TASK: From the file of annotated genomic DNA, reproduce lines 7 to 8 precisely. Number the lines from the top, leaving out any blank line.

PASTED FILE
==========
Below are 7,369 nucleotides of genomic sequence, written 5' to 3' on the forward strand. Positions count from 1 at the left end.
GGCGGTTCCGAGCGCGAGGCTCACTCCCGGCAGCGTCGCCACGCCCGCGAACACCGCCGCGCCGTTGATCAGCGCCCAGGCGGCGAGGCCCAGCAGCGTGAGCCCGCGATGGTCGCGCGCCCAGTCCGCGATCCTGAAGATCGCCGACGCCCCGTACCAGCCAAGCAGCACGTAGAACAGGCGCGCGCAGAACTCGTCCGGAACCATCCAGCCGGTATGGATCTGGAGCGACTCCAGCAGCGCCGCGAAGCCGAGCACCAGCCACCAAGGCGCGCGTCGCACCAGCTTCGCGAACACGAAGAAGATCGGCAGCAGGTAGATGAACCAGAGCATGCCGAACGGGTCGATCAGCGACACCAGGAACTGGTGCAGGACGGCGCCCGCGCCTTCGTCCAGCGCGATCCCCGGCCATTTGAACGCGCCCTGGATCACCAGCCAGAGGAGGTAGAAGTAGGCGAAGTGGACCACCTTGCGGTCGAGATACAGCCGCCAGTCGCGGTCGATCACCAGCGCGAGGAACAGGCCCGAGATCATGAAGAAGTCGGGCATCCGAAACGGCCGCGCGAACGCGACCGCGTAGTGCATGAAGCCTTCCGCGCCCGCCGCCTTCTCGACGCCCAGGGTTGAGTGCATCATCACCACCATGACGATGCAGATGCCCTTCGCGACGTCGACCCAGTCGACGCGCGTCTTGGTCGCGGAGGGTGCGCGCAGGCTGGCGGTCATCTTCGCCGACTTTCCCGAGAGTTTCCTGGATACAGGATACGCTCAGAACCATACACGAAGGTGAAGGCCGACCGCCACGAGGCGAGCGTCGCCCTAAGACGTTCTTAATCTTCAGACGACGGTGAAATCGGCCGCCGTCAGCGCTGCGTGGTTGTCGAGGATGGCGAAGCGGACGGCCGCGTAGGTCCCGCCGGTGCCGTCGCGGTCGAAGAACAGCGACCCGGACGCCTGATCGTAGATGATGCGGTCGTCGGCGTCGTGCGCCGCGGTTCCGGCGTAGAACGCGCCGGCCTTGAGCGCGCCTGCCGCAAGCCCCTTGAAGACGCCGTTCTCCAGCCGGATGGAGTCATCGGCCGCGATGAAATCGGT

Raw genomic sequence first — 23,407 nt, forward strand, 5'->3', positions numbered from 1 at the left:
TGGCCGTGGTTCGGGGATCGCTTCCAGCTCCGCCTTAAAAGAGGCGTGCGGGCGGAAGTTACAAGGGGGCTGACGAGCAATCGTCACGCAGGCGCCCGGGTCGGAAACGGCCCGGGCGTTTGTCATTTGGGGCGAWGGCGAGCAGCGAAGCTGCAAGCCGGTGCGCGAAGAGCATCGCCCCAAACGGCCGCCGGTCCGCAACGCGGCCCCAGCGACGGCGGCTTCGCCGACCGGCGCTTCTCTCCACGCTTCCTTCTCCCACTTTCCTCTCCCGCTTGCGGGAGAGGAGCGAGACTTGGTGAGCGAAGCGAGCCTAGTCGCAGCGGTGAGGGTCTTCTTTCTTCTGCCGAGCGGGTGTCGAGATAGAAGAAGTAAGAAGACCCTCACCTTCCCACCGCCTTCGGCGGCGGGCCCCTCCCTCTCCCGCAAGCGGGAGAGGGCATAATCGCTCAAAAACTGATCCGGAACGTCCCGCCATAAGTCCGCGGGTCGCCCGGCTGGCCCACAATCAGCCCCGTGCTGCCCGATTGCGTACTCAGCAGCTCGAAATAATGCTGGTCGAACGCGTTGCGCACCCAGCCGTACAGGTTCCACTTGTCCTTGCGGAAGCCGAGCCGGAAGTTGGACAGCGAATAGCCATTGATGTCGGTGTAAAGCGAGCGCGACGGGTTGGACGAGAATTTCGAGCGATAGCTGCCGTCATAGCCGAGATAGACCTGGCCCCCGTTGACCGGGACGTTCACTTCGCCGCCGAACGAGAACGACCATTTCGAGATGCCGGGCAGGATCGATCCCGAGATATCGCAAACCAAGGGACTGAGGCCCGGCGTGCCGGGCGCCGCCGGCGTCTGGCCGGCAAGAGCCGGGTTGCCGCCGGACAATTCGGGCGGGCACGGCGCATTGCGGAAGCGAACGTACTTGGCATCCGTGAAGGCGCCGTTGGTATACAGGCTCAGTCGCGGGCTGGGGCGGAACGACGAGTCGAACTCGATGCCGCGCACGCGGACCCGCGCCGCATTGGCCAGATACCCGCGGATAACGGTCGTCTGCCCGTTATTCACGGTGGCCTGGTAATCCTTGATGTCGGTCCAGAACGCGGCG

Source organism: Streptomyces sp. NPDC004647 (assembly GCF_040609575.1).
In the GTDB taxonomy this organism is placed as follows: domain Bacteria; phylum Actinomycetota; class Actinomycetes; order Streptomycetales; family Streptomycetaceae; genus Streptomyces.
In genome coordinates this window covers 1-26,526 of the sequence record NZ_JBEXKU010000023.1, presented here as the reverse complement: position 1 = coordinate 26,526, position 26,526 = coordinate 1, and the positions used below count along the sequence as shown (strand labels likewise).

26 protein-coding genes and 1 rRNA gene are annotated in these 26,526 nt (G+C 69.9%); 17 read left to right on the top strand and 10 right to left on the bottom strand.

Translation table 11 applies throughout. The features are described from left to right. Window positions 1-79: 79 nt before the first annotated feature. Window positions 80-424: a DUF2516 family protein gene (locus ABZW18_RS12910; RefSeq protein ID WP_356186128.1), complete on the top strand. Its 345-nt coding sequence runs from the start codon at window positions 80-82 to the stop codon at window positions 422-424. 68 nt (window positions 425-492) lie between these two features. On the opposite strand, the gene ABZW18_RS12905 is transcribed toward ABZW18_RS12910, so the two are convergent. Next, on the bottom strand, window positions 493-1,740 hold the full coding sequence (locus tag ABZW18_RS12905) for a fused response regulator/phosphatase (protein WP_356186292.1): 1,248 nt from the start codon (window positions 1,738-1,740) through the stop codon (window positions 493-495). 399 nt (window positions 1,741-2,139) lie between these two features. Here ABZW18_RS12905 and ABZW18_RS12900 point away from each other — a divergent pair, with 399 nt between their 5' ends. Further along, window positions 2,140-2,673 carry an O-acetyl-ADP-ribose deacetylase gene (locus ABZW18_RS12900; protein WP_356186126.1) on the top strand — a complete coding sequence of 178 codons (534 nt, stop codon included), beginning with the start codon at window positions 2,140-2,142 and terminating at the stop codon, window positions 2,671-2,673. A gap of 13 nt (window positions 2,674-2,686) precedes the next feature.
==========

In genome coordinates this window covers 1-26,526 of the sequence record NZ_JBEXKU010000023.1, presented here as the reverse complement: position 1 = coordinate 26,526, position 26,526 = coordinate 1, and the positions used below count along the sequence as shown (strand labels likewise).

26 protein-coding genes and 1 rRNA gene are annotated in these 26,526 nt (G+C 69.9%); 17 read left to right on the top strand and 10 right to left on the bottom strand.